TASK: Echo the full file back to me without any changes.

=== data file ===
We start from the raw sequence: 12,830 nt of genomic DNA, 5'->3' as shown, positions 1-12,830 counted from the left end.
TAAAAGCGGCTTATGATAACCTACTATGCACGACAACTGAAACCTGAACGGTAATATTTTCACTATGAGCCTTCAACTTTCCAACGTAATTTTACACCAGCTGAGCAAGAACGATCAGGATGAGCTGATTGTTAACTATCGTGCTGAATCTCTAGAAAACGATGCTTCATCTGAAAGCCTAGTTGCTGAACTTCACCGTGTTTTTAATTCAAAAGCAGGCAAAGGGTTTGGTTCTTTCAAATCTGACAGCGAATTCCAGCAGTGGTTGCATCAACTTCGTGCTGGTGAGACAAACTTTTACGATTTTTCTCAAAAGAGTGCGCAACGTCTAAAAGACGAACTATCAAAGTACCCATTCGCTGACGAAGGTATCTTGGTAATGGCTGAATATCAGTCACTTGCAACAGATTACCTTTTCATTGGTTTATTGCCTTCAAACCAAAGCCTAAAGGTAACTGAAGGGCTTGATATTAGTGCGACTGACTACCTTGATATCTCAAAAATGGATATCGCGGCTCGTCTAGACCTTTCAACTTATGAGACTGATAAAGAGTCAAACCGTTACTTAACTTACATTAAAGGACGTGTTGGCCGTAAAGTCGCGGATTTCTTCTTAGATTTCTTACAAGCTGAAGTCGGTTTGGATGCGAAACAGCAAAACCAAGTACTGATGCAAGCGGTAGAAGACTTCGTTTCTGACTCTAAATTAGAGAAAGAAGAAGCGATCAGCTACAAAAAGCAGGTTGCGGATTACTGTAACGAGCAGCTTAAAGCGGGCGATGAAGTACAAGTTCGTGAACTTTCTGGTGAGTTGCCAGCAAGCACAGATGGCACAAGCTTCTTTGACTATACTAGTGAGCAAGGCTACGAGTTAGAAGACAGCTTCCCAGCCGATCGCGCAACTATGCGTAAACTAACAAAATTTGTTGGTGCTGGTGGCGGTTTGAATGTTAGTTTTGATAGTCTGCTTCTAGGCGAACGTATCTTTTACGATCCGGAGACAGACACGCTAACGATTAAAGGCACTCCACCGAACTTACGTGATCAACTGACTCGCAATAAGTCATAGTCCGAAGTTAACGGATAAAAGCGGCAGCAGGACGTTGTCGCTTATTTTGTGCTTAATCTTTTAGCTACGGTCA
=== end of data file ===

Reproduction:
We start from the raw sequence: 12,830 nt of genomic DNA, 5'->3' as shown, positions 1-12,830 counted from the left end.
TAAAAGCGGCTTATGATAACCTACTATGCACGACAACTGAAACCTGAACGGTAATATTTTCACTATGAGCCTTCAACTTTCCAACGTAATTTTACACCAGCTGAGCAAGAACGATCAGGATGAGCTGATTGTTAACTATCGTGCTGAATCTCTAGAAAACGATGCTTCATCTGAAAGCCTAGTTGCTGAACTTCACCGTGTTTTTAATTCAAAAGCAGGCAAAGGGTTTGGTTCTTTCAAATCTGACAGCGAATTCCAGCAGTGGTTGCATCAACTTCGTGCTGGTGAGACAAACTTTTACGATTTTTCTCAAAAGAGTGCGCAACGTCTAAAAGACGAACTATCAAAGTACCCATTCGCTGACGAAGGTATCTTGGTAATGGCTGAATATCAGTCACTTGCAACAGATTACCTTTTCATTGGTTTATTGCCTTCAAACCAAAGCCTAAAGGTAACTGAAGGGCTTGATATTAGTGCGACTGACTACCTTGATATCTCAAAAATGGATATCGCGGCTCGTCTAGACCTTTCAACTTATGAGACTGATAAAGAGTCAAACCGTTACTTAACTTACATTAAAGGACGTGTTGGCCGTAAAGTCGCGGATTTCTTCTTAGATTTCTTACAAGCTGAAGTCGGTTTGGATGCGAAACAGCAAAACCAAGTACTGATGCAAGCGGTAGAAGACTTCGTTTCTGACTCTAAATTAGAGAAAGAAGAAGCGATCAGCTACAAAAAGCAGGTTGCGGATTACTGTAACGAGCAGCTTAAAGCGGGCGATGAAGTACAAGTTCGTGAACTTTCTGGTGAGTTGCCAGCAAGCACAGATGGCACAAGCTTCTTTGACTATACTAGTGAGCAAGGCTACGAGTTAGAAGACAGCTTCCCAGCCGATCGCGCAACTATGCGTAAACTAACAAAATTTGTTGGTGCTGGTGGCGGTTTGAATGTTAGTTTTGATAGTCTGCTTCTAGGCGAACGTATCTTTTACGATCCGGAGACAGACACGCTAACGATTAAAGGCACTCCACCGAACTTACGTGATCAACTGACTCGCAATAAGTCATAGTCCGAAGTTAACGGATAAAAGCGGCAGCAGGACGTTGTCGCTTATTTTGTGCTTAATCTTTTAGCTACGGTCA